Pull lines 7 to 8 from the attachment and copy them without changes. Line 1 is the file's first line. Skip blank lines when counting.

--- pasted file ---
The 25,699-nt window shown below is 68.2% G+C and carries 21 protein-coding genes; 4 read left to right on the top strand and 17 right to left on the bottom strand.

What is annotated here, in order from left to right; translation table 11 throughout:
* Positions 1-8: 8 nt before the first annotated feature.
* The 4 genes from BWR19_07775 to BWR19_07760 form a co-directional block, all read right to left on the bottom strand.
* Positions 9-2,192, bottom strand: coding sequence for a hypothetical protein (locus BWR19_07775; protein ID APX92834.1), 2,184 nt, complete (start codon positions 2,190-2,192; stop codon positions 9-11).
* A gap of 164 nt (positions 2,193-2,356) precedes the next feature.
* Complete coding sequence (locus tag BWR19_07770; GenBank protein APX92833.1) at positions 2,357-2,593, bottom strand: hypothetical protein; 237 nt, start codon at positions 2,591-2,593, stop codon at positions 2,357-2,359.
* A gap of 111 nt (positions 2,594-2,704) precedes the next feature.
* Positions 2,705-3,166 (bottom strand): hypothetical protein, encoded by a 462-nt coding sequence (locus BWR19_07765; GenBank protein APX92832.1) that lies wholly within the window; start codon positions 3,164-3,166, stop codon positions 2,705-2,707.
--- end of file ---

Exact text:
* Complete coding sequence (locus tag BWR19_07770; GenBank protein APX92833.1) at positions 2,357-2,593, bottom strand: hypothetical protein; 237 nt, start codon at positions 2,591-2,593, stop codon at positions 2,357-2,359.
* A gap of 111 nt (positions 2,594-2,704) precedes the next feature.